There are a few blogs and websites out there to help. Since eating low-carb and gluten-free have become almost diet staples these days, these types of accommodations are readily available.

Here are a few pages I stumbled upon: Eating Low Carb in Disneyworld | Portion Control with Hands | All Ears.Net Type 1 with D (older) | MyFitnessPal (lots of sweets) | Gluten Free Options in DL

Some general advice:

  • Try not to stress about wild sugar control while here. Obviously, be vigilant about treating lows when they pop up, but it’s easy to let the meal planning overtake the reason we are here – a vacation.
  • Bring in your own meals/food. Pack sandwiches which have been pre-carb counted. Or…
  • Eat outside of the Parks. While the Disney food is novelty, there are a ton of chain restaurants (with nutrition information available) on South Harbor and Katella. Escape and go eat… probably for cheaper. Especially if the crowds are insane.
  • Seek out items you know. Like chicken caesar salads. Or a grilled cheese sandwich. Vegetable Soup. A Turkey leg. There are plenty of recognizable food items available in the Resort that don’t require strange math equations. 
  • Indulge in a treat here and there. I’ll cover a few “bolus-worthy items” below. Things like this keep me sane and remind me that I’m on vacation, even if I’m working hard trying to keep my health in line.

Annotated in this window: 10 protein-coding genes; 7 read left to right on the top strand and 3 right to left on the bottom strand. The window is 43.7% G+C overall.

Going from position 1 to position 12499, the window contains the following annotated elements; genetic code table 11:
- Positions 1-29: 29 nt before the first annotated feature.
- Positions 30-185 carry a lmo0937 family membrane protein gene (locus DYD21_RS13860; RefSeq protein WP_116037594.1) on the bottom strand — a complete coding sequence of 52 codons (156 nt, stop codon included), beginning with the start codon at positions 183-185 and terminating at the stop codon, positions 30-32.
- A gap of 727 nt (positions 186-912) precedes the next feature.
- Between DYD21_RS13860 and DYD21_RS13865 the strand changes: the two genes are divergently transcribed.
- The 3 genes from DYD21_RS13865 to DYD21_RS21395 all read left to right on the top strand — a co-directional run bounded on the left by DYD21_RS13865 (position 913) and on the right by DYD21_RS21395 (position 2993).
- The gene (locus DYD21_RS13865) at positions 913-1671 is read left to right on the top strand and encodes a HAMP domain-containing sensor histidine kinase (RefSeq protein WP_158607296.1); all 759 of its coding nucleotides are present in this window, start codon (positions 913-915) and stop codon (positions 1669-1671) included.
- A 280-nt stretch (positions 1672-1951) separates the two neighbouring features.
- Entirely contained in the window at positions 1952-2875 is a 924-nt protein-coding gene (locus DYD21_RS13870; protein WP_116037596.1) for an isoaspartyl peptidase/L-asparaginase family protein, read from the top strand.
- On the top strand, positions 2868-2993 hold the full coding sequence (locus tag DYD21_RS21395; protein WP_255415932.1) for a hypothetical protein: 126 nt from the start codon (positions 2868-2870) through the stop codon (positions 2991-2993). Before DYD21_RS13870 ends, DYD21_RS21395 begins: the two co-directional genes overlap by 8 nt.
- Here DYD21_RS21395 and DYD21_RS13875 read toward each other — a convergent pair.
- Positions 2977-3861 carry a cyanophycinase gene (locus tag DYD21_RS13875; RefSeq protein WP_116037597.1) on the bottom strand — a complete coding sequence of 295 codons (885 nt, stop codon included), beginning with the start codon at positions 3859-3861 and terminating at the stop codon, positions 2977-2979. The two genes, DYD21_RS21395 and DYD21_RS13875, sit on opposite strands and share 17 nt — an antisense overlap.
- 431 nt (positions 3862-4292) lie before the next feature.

• Split/Share meals. Works great with a toddler in tow. I usually finish Bean’s vegetables and take a few bites of her mac n cheese. Then order an entree salad. I’ve also shared with my spouse. Unless ordering specific items from counter service, meals are large enough to feed two.
  • Check menus beforehand. Menus for all restaurants in the Resort can be found online with a simple Google Search. Here is one example.

Some Resort Favorites for Dining as a PWD

  1. Carnation Cafe (Disneyland) – great comfort food selections, but they also have salads. Breakfast and lunch are great. Make reservations around Parade Time.
  2. Jolly Holiday Cafe (Disneyland) – The Grilled Cheese and Tomato Soup combo is my go-to, but they also have salads and other low carb options. (Chicken salad for example.)
  3. Storytellers Cafe (Grand Californian) – They have a great breakfast buffet with several lesser known characters walking around. But, the nice thing about buffets is that I can pick out specifically what I want how much of it. So pile on the eggs and bacon or grab a mini Mickey waffle. Breakfast goers can also show their receipt at the Grand’s California Adventure gate and get early access.
  4. Bengal BBQ (Disneyland) – everything is on a stick! Lots of lower carb & protein-friendly options here. Plus, it’s counter service, so it’s quick and usually not crowded.